Helium is a wonderful element, with many uses that improve our lives outside of making balloons float and creating comedic gold when inhaled. Helium is used to cool the magnets in MRI scanners, act as a protective gas in the production of titanium, and help detect leaks in pipelines.
Now, helium is being used to make better hard drives.
Recently, Western Digital subsidiary HGST announced they shipped the world’s first ever helium-filled hard disk drive, the Ultrastar He6. Instead of being filled with air like any other drive, this drive is hermetically sealed and filled with helium. As a result of being filled with a gas 1/7th the density of air, the drive is lighter, only uses 5.3 watts of electricity when idle, and runs 7-9°F cooler than other high-capacity drives. Also, since the drive is hermetically sealed, it can be fully submerged in liquid, allowing for better cooling.
The biggest benefit though? It fits a whopping 6 terabytes of storage capacity in a 3.5” drive, when high-capacity HDDs of that size normally top out around 4 TB.
How Does a Drive Get 6 TB of Space?
You can increase the storage capacity of an HDD while keeping its 3.5” size by giving it:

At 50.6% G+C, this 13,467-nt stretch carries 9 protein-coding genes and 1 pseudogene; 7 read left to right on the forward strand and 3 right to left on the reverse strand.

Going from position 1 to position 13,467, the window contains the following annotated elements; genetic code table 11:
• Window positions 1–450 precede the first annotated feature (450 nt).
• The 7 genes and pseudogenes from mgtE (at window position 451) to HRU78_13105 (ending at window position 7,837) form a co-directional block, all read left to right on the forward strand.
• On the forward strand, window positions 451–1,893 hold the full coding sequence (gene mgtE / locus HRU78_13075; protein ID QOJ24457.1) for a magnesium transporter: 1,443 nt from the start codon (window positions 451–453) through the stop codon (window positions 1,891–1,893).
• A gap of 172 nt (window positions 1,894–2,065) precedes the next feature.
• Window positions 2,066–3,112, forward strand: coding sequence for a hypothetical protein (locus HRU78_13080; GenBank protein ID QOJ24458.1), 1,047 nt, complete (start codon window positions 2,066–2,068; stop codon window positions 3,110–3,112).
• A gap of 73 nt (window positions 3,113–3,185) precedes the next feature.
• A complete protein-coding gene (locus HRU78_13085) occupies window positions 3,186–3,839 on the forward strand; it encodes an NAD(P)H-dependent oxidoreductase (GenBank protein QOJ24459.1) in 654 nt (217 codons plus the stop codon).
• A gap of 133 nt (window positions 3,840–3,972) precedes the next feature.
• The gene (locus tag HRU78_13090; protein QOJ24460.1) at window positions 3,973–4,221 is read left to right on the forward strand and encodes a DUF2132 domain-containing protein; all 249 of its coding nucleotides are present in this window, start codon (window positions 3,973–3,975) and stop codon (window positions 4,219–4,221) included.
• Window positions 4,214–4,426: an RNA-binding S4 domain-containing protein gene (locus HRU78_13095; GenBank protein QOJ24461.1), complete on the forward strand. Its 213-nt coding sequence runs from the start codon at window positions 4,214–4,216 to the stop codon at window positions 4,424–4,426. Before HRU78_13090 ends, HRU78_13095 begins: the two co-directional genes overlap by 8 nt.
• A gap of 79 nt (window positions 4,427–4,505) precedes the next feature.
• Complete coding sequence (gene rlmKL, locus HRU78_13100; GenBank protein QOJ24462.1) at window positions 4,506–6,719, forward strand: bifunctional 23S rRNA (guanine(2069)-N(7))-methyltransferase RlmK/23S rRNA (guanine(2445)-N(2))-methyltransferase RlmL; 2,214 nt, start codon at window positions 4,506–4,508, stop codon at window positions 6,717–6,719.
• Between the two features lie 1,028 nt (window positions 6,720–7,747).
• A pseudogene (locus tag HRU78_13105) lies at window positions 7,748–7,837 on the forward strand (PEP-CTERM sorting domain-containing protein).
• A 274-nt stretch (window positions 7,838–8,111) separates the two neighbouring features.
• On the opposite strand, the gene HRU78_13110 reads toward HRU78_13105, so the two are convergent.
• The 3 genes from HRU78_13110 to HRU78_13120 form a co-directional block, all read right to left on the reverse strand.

Just before this past Christmas, we recovered data for a client whose sister-in-law’s hard drive failed. After the holidays, the client sent us a video he shot of his sister-in-law opening the hard drive on Christmas, and needless to say it put a smile on our faces.
The best commercial businesses are the ones that don't just have a solid bottom line, but truly improve people's lives. At SalvageData, we frequently deal with data of an extremely sensitive or emotional nature. Wedding photos, videos of a deceased loved one, and data necessary for an entire business to exist are some of the things we have recovered for clients over the years. We take great pride in the services we offer, and genuinely love hearing that we have done some good for somebody.
If you have data that would be devastating to lose, be sure to back it up. We can't stress that enough. However, if you've already lost data important to you, submitting a case in the top right of the screen is the first step to being reunited with your data.
If you’ve Googled any comparison of hard disk drives (HDDs) and solid state drives (SSDs), then you’ve probably seen the same analysis in every article. Every one of them will tell you that HDDs give you a ton more space for much less money, while SSDs rock HDDs in terms of performance. No argument from us there.
Most of them will also say that SSDs are far more reliable. They’ll cite things like the lack of moving parts, or HDD's risk from magnetism, as reasons why an SSD is clearly the more reliable option. All in all, are SSDs today generally more reliable than HDDs?
In our experience with hard drive data recovery, the technology in SSDs is no more universally reliable than HDDs at this point. There may be SSDs that are more reliable than any HDD offering, but until the least reliable SSDs last longer than any HDD, it’s reckless to make SSDs the undisputed hard drive quality champion.